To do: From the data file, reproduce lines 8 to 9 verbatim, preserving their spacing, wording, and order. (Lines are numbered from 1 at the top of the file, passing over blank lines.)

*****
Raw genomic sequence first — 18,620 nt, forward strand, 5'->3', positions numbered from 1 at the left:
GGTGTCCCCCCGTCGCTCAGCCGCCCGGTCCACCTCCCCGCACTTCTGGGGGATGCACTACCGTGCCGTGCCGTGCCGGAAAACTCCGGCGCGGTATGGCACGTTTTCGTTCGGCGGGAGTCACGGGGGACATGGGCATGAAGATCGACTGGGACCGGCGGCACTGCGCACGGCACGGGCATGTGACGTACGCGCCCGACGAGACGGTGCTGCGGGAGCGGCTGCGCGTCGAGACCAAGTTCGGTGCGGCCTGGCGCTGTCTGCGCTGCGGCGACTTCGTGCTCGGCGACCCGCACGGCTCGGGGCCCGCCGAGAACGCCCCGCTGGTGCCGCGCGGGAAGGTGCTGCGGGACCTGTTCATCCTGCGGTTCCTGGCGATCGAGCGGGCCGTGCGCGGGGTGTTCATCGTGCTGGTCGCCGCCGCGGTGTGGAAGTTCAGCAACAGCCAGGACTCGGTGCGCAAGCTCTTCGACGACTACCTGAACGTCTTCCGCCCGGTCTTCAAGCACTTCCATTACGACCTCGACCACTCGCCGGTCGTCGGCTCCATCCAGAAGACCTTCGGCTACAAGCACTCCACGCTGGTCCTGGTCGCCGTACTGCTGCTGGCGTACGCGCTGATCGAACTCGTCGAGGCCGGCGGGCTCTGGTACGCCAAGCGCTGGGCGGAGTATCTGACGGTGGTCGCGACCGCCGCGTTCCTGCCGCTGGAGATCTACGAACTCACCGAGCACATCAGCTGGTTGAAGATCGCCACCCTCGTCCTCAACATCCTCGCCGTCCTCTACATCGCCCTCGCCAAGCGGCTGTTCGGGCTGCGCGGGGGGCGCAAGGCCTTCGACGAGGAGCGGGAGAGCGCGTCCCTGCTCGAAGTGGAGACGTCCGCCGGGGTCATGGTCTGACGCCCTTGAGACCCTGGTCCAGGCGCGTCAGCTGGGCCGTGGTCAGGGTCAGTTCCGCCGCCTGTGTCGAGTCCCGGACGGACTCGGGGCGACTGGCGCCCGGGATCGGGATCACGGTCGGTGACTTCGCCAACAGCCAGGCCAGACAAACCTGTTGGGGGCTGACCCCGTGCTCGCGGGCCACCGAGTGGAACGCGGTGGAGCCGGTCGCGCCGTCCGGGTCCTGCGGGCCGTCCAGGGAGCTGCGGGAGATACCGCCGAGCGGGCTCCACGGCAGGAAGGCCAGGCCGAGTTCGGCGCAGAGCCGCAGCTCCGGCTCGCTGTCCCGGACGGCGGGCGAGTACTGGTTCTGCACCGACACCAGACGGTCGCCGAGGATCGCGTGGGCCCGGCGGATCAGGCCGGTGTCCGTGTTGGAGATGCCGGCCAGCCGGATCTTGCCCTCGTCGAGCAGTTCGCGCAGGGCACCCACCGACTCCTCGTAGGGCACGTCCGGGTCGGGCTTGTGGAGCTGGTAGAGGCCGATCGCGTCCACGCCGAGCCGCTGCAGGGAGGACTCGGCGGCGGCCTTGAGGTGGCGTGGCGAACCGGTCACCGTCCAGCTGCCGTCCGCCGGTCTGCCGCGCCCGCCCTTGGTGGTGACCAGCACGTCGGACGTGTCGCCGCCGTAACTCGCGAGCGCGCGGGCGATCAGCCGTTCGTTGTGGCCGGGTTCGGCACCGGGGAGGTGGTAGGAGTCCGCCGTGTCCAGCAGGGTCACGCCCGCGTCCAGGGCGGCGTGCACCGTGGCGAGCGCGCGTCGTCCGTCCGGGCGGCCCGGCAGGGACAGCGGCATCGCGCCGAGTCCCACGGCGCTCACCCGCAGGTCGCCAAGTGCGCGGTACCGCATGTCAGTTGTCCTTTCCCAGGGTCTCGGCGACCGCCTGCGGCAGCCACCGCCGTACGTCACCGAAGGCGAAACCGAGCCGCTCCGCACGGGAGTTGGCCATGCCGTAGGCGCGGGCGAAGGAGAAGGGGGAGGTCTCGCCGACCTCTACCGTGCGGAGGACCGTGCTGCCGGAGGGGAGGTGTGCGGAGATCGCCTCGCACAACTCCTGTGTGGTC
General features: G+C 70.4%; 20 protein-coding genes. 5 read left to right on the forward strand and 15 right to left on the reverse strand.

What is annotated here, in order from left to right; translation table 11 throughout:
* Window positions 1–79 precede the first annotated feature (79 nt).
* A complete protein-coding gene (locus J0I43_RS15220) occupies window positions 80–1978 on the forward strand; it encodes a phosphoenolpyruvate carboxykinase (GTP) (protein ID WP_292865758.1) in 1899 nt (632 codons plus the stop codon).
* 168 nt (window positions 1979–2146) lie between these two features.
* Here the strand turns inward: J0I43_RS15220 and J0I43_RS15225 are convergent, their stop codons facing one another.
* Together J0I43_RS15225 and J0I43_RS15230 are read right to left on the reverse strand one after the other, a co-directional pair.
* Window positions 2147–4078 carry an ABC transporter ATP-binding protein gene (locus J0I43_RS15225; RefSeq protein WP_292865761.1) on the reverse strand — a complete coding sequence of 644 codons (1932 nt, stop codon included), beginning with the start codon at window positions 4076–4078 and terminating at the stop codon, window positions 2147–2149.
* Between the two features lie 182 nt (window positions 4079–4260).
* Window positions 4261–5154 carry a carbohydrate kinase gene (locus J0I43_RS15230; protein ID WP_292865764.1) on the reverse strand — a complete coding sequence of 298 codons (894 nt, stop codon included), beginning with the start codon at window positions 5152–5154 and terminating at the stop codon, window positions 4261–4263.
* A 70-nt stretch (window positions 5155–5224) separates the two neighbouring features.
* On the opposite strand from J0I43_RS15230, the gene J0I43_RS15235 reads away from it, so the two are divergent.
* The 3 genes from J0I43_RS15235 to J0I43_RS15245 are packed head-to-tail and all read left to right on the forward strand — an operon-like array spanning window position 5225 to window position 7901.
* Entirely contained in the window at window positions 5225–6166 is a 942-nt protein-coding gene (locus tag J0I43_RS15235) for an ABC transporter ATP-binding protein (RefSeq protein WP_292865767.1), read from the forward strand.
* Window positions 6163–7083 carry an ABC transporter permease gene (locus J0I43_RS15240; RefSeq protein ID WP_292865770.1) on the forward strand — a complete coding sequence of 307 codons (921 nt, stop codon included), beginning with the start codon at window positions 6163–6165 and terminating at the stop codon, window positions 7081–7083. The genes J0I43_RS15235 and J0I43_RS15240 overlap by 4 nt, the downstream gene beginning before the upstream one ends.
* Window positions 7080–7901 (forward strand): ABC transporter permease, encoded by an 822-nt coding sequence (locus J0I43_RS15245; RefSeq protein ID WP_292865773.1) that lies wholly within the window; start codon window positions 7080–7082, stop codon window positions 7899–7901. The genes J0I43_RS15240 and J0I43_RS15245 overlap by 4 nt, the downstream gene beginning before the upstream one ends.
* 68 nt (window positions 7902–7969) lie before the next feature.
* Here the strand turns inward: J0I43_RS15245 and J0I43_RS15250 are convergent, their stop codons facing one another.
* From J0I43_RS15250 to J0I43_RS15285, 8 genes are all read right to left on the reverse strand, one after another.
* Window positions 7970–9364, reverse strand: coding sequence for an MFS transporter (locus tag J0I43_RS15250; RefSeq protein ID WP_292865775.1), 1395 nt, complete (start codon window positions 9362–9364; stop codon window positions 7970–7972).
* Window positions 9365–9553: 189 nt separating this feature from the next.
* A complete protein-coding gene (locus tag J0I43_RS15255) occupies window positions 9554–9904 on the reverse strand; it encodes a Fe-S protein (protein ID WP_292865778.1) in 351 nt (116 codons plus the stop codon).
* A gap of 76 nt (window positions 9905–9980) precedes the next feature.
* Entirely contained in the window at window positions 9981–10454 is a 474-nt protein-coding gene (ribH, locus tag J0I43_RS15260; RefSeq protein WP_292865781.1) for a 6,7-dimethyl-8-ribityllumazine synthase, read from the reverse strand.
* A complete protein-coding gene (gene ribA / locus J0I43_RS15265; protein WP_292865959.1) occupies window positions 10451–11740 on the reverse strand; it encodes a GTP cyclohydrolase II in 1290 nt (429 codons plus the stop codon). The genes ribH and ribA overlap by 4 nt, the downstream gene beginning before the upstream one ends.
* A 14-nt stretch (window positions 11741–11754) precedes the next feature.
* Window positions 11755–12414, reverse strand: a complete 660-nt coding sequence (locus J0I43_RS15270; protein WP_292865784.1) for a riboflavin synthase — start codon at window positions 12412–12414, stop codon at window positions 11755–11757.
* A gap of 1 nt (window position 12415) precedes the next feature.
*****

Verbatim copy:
* Here the strand turns inward: J0I43_RS15220 and J0I43_RS15225 are convergent, their stop codons facing one another.
* Together J0I43_RS15225 and J0I43_RS15230 are read right to left on the reverse strand one after the other, a co-directional pair.